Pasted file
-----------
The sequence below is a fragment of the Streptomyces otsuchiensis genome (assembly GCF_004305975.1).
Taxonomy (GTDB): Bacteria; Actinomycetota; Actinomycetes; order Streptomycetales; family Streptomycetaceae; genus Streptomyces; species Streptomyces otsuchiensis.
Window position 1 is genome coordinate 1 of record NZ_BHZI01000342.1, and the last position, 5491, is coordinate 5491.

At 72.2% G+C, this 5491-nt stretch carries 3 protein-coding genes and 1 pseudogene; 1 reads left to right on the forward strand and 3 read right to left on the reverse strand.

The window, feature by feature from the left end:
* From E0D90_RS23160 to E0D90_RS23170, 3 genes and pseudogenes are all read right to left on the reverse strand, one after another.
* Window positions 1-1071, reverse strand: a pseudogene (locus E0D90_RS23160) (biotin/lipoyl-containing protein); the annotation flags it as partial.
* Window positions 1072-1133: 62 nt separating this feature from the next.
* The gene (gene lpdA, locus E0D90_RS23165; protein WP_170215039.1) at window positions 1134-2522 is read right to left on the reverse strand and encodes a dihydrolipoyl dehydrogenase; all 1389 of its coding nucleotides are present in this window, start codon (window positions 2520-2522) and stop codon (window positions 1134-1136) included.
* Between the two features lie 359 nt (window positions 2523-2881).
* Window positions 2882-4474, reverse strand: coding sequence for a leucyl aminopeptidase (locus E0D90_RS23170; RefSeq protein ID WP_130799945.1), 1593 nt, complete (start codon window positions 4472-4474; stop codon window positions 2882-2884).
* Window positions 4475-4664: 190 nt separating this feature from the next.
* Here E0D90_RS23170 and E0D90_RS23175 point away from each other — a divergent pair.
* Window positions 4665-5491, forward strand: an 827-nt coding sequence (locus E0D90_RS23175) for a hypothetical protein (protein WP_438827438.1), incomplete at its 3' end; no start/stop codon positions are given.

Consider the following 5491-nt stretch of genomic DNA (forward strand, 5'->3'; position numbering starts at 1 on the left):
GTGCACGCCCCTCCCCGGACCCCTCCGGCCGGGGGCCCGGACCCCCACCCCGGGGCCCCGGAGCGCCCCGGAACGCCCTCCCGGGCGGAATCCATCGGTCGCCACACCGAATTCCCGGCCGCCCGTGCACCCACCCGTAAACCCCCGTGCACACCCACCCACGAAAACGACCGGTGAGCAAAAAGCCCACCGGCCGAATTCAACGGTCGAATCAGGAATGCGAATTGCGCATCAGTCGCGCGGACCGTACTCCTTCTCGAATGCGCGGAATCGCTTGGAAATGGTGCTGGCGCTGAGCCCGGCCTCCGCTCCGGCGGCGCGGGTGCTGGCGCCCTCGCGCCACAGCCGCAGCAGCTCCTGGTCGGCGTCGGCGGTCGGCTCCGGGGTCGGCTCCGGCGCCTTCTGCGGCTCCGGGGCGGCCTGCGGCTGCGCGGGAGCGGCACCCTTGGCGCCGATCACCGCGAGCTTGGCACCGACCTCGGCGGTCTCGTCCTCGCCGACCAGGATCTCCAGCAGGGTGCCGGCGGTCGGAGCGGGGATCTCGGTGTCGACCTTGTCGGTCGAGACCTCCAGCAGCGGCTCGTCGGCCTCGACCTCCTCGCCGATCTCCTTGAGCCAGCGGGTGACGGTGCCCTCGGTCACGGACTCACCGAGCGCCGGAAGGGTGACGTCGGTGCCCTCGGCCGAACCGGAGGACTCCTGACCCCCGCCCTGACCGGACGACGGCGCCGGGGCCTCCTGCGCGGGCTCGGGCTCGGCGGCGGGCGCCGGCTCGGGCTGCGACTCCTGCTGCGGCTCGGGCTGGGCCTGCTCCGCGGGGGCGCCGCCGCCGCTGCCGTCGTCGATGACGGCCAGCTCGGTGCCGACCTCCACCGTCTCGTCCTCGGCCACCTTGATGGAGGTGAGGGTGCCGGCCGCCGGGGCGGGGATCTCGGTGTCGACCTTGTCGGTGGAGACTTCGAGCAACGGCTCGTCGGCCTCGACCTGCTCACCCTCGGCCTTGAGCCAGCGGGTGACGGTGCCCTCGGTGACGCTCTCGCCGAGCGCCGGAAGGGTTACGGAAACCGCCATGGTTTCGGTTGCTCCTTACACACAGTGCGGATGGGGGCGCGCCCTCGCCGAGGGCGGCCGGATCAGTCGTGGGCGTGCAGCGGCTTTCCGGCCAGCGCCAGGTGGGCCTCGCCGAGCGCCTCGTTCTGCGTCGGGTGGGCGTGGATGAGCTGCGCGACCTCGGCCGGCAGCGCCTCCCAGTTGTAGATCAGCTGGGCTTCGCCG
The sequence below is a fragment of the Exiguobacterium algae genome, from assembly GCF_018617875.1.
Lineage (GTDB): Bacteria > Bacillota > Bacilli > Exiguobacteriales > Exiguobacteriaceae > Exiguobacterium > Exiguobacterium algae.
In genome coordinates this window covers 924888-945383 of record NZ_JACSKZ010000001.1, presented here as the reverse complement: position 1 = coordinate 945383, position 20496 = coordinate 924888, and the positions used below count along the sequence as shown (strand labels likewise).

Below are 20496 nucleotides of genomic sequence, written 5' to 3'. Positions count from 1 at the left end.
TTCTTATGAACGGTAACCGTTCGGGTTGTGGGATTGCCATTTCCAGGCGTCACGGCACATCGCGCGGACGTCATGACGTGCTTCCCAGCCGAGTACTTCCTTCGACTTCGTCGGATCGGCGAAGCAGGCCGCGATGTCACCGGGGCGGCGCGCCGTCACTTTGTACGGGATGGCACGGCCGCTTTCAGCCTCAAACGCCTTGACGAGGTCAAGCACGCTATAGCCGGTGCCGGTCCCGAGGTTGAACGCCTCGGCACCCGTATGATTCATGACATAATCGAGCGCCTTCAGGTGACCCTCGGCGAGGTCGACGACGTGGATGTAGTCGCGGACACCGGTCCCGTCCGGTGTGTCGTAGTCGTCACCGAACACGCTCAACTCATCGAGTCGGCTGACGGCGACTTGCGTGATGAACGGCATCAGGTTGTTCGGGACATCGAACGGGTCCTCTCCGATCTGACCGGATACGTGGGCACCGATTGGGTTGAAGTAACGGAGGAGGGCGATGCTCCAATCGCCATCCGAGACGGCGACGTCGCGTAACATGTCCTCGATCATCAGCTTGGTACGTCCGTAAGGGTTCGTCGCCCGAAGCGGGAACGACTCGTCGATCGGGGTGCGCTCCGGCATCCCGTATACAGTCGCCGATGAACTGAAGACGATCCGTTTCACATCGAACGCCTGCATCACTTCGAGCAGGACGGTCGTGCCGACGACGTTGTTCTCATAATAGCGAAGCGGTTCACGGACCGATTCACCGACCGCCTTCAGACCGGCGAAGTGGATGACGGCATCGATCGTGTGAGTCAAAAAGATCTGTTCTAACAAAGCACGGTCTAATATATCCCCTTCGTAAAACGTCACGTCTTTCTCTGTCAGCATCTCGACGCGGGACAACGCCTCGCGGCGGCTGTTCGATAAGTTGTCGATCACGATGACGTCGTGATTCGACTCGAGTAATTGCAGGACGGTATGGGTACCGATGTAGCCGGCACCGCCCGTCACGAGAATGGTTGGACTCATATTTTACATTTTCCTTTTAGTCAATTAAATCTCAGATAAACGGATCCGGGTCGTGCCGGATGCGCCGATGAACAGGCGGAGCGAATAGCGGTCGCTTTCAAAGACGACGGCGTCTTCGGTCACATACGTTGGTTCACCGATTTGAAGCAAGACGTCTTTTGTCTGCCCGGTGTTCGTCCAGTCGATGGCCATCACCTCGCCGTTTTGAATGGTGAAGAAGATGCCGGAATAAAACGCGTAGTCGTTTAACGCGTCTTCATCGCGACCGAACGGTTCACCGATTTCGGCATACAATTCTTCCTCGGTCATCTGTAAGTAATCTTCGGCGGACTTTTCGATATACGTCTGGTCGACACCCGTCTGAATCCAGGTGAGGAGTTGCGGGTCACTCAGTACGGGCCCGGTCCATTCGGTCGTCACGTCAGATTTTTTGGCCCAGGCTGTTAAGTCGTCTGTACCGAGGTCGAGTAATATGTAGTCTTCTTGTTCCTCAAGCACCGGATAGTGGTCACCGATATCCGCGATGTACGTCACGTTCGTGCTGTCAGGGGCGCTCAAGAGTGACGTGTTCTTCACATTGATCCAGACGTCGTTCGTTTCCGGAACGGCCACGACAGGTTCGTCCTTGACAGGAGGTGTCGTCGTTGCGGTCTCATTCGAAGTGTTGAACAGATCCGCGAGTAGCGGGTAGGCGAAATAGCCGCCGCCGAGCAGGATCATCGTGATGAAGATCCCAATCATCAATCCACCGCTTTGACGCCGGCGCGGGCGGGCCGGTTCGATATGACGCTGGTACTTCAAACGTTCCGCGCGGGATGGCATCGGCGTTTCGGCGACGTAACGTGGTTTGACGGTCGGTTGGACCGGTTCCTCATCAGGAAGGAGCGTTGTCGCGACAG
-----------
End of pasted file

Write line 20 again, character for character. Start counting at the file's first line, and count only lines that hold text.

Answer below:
Below are 20496 nucleotides of genomic sequence, written 5' to 3'. Positions count from 1 at the left end.